The Journal of Prosthodontics should be applauded for its decision to compile a special issue devoted to the topic of “Occlusion” in order to clarify or dispel some ongoing controversies. However, the special issue did not contain any mention of the latest occlusion technologies (e.g. T-Scan) within the entire issue, which was very disappointing. During the past 37 years, there have been hundreds of papers published about the T-Scan’s Measured Occlusion, all of which were completely excluded from this special issue, which exudes a very strong editorial bias against the computer-era dental discipline of Measured Digital Occlusion, while effectively obfuscating the many advances in occlusion the T-Scan technology has helped evolve. Although many of the cited publications within the individual articles’ reference lists referred to the technologies that followed jaw movements, measured maximum clenching muscle activity levels, or imaged TM joints radiographically, only the excluded T-Scan 10 technology (Tekscan, Inc. S. Boston, MA, USA) measures occlusal contact forces and contact timing sequences between intercuspating and excursing teeth. To promote a Consensus on Occlusion issue without including tooth and occlusal contact force and timing research gathered objectively between the teeth before making consensus statements about occlusal function, seems more than misguided. After all, this was an issue completely devoted to dental occlusion, which directly involves teeth. Moreover, including T-Scan research would most likely have substantially altered some of this occlusion issue’s consensus conclusions.
The Measured Digital Occlusion era began in 1984 with the first design of the T-Scan technology. Over the past 37 years, the T-Scan technology has undergone continuous hardware, recording sensor, and software improvements, such that today’s T-Scan version 10 is a precise, objective, occlusal force and timing clinical adjunct1 that has published research-based applications in Prosthodontics, Dental Implants, TMD, Posturology, Orthodontics, Periodontics, Occlusal Diagnosis, Aesthetic Dentistry, Tooth Hypersensitivity and most importantly, for obtaining high-precision during occlusal adjustment. When combined with other biometric dental technologies such as Electromyography (BioEMG III, Bioresearch Assoc., Milwaukee, WI), the T-Scan 10 has found answers to many occlusal controversies that have plagued the traditional, but highly-subjective occlusal methods. A recent systematic review published in the European Journal of Prosthodontics and Restorative Dentistry,1 reported “much scientific evidence supports the use of T-Scan, as it measures relative occlusal forces and timing objectively, accurately, and repeatably.”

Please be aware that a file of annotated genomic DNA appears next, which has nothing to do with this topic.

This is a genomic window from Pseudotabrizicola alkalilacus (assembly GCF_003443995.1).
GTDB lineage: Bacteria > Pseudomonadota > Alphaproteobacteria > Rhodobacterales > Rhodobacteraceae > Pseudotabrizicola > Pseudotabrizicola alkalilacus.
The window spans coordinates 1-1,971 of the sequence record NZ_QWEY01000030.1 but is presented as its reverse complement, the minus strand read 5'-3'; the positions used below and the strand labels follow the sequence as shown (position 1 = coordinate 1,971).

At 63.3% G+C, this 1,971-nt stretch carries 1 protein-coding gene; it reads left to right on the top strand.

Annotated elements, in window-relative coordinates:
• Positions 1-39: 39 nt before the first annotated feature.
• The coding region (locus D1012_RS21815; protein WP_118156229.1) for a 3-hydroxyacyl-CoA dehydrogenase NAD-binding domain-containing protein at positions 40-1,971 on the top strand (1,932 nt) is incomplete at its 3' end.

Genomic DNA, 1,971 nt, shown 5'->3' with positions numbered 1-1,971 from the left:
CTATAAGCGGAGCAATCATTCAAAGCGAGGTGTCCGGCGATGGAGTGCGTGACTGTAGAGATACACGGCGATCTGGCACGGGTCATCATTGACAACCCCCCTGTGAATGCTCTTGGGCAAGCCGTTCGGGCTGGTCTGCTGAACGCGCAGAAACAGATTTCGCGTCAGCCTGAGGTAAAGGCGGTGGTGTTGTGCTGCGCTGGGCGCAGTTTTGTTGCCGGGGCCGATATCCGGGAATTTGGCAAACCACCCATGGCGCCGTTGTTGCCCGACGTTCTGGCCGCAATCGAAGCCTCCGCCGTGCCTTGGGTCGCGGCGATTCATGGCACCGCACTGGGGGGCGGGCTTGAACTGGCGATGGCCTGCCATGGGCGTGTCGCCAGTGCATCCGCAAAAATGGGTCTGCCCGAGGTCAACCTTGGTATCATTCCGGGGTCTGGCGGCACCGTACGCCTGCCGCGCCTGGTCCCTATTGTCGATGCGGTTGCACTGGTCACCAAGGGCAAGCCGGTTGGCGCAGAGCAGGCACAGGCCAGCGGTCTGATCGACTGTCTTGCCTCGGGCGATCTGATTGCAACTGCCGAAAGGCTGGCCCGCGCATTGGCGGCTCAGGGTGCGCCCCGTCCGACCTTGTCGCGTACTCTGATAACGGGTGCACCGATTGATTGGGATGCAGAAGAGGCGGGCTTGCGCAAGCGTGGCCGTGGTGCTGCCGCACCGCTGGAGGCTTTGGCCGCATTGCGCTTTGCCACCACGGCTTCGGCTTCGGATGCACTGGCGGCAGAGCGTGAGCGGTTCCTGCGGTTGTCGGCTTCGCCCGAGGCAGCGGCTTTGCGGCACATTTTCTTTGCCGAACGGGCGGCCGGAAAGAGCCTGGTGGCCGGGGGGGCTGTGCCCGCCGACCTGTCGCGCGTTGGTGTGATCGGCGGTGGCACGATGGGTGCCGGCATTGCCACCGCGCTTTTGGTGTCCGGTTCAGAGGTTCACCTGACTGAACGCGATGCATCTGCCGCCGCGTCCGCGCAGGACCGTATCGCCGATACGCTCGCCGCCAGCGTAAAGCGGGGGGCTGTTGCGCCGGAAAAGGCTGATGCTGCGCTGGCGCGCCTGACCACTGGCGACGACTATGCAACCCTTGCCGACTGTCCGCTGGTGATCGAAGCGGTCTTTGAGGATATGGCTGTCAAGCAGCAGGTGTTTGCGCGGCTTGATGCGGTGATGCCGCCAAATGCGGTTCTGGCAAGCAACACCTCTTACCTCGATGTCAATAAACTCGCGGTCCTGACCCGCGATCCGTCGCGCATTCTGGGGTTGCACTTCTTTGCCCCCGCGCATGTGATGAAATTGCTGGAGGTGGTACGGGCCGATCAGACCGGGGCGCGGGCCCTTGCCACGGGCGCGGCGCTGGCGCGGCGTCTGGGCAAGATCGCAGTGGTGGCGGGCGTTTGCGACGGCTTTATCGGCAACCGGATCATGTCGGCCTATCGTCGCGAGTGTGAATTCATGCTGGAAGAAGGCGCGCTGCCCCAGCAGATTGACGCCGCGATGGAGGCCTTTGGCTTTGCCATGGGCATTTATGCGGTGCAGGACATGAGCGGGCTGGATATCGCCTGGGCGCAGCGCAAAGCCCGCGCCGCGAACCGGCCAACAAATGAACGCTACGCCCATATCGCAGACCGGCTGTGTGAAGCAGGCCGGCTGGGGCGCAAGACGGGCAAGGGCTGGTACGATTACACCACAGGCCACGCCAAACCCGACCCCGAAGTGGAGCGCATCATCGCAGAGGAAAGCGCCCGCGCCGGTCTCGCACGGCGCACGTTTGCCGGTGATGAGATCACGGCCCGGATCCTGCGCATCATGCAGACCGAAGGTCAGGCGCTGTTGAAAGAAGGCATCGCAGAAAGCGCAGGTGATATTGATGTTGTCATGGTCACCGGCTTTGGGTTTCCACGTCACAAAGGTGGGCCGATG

An example how this missing T-Scan based research would have likely altered their consensus, while helping readers to better understand the longstanding misperceived concerns over mediotrusive contacts (Walton, T. Mediotrusive Occlusal Contacts: Best Evidence Consensus Statement pp. 43-51), can be seen with the exclusion of a number of TMD patient treatment studies where T-Scan was synchronized to electromyo-graphy.2–4 Simultaneous T-Scan/BioEMG III masticatory muscle recordings, have repeatedly shown that mediotrusive (balancing or non-working) contacts to be far less damaging to the Stomatognathic System, cause far less TMD problems, and cause far less occlusal wear and tooth hypersensitivity than for laterotrusive contacts (working side group function contacts). This is because laterotrusive contacts create extremely high levels of muscle activity when compared to the measured muscle activity levels that mediotrusive contacts generate.2,3 Laterotrusive contacts are therefore far more damaging to teeth, muscles, and the TM joints than are mediotrusive contacts. Further, although both mediotrusive contacts and laterotrusive contacts are biomechanically undesirable contacts, they act very differently neurologically. Many research papers using T-Scan2–11 have shown that laterotrusive contacts cause most of the occlusion-related symptoms dentists attempt to resolve, often by treating mediotrusive contacts instead of laterotrusive ones because unmeasured occlusal theory promotes this incorrect belief. Had any of the T-Scan 10/BioEMG III based research been included in this mediotrusive article, the authors would have been forced to increase their emphasis on the important causative neurologic aspects of laterotrusive contacts, while educating readers that working side group function contacts are far more problematic than are mediotrusive contacts.